photo: donjd2

Then . . . I realized that suddenly, it was more than a tiny worm. I had eaten some of them!  Not only that, but now the entire box was suspect. I had no way of knowing if it was an isolated incident, or if it was crawling with them. So I dumped it all, keeping only the things that I knew worms could not penetrate. The difficulty was, now everything that was pure and good was now suspect.

What else had been affected? Would I get sick? And on and on. . . my thoughts spilled one against the next.  Obviously my mind careened and crashed against a dozen other metaphors. That is the problem with unexpected invaders. Once trust has been breached, suddenly everything else takes on a different face. Things you never would have looked at twice are now possible villains.

Once you see that tiny worm, everything that was good and desirable, now seems different, even if in reality it is not.

Are we ever what we have? Or are we what we enjoy?  Do the tiny worms that wriggle into what we thought was good, make everything contaminated?

When my life’s most trusted and sacred hopes turned into dust after my temple marriage of 22 years crashed and burned, I tossed all of my old beliefs.  All my old hopes, practices, dreams—they all went into the it doesn’t work file.  I tried new ways, new people, and new ideas and yet, I was left equally empty.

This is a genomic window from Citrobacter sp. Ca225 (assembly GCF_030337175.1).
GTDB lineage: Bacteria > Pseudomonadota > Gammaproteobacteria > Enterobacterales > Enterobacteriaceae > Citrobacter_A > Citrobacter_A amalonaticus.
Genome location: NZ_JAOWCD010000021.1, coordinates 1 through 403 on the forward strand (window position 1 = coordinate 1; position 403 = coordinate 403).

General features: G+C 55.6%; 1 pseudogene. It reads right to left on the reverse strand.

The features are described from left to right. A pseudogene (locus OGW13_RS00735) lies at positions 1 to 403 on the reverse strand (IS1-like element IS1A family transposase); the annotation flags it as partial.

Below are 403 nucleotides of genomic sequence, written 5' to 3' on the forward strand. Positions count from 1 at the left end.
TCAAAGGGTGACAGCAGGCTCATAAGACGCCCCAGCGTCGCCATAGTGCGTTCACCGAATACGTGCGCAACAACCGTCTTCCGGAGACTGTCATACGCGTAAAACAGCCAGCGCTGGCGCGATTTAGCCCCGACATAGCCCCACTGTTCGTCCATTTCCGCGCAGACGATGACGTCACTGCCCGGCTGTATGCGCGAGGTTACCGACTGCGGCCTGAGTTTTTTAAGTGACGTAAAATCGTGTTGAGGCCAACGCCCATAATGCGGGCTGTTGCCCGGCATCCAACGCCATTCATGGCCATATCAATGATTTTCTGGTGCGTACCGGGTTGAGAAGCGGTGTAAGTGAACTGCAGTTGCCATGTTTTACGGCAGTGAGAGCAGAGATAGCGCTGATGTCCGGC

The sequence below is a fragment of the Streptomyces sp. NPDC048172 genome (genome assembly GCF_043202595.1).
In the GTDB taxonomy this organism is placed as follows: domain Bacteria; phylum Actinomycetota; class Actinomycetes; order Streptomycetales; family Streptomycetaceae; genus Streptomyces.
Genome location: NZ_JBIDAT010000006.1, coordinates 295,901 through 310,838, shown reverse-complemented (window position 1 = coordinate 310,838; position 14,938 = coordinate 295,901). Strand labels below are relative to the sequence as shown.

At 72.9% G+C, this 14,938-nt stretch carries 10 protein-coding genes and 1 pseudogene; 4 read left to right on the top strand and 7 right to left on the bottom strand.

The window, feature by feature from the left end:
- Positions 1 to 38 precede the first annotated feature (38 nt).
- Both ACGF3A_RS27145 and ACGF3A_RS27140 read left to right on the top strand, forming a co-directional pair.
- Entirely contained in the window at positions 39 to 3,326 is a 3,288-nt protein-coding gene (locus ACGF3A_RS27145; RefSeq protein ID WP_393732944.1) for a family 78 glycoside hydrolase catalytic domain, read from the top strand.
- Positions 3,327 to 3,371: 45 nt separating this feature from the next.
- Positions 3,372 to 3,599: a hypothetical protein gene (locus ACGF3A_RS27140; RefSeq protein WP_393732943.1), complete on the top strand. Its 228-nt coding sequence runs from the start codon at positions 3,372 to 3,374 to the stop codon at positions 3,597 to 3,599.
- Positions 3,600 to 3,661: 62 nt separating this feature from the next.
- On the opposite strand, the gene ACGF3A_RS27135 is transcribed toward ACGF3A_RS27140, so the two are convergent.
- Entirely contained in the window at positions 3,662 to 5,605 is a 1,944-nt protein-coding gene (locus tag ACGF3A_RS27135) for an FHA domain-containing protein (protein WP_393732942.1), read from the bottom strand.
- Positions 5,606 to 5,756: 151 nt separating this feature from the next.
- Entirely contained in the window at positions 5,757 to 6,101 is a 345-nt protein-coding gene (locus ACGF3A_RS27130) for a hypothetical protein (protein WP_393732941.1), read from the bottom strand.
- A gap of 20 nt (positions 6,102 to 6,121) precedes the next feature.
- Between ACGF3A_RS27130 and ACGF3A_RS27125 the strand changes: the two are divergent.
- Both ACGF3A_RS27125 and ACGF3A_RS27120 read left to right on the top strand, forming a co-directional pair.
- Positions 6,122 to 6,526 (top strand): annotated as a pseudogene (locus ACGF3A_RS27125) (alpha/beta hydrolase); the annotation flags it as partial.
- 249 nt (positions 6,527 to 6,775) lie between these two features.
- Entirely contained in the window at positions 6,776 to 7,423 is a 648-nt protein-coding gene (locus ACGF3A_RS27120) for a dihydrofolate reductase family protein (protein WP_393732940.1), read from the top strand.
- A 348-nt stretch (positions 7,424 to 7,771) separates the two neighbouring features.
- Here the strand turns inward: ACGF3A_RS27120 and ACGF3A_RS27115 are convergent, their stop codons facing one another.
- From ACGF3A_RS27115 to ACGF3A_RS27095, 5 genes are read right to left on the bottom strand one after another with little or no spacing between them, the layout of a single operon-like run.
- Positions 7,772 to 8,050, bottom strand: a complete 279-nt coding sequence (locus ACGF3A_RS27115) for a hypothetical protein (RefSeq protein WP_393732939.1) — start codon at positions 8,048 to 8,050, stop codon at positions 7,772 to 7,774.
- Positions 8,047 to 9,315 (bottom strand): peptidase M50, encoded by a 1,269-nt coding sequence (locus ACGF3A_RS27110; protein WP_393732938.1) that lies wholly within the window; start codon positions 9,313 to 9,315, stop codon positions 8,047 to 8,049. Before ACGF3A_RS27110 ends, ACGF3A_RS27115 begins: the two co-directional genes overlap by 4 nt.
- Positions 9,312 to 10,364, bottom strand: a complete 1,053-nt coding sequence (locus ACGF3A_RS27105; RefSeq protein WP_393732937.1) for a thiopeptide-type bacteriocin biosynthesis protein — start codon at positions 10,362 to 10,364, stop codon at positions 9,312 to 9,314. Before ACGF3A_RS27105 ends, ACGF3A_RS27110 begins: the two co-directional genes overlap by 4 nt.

There is a saying, “don’t toss the baby out with the bath water.”  I thought it a foolish saying until I felt intense pain, tossed out too much and new pain resulted from the new losses. I asked my visiting teachers not to give me lessons of more things I couldn’t do, when I could barely convince myself to get up and get dressed each morning.

I couldn’t read.  I hated church and detested listening to conference or reading the Ensign.  None of it spoke to me or my situation any longer.  No one understood.  I dated non-LDS men, tried bars, parties, many on-the-edge-but-not-off activities that allowed me to barely keep my temple recommend while stepping very close to the edge.  One day I realized as yet another non-LDS good man told me how hard it was to be with me.  We couldn’t do anything, go anywhere on Sunday, be intimate enough for him or relax with a glass of wine.  I was still too Mormon.  I ached to be accepted, but wasn’t in either society: LDS or non-LDS.

Like the objects of my world, some required tossing.  Some were beyond redemption, but not all.  I made the grave mistake of tossing everything I’d ever believed; not realizing the empty treasure box was just as terrible as the worm-infested one.

I am the woman who wrote about not being  good enough.  I see the flaws, the places I could and should do better.  That makes it difficult to receive compliments, and to be content with any accomplishment.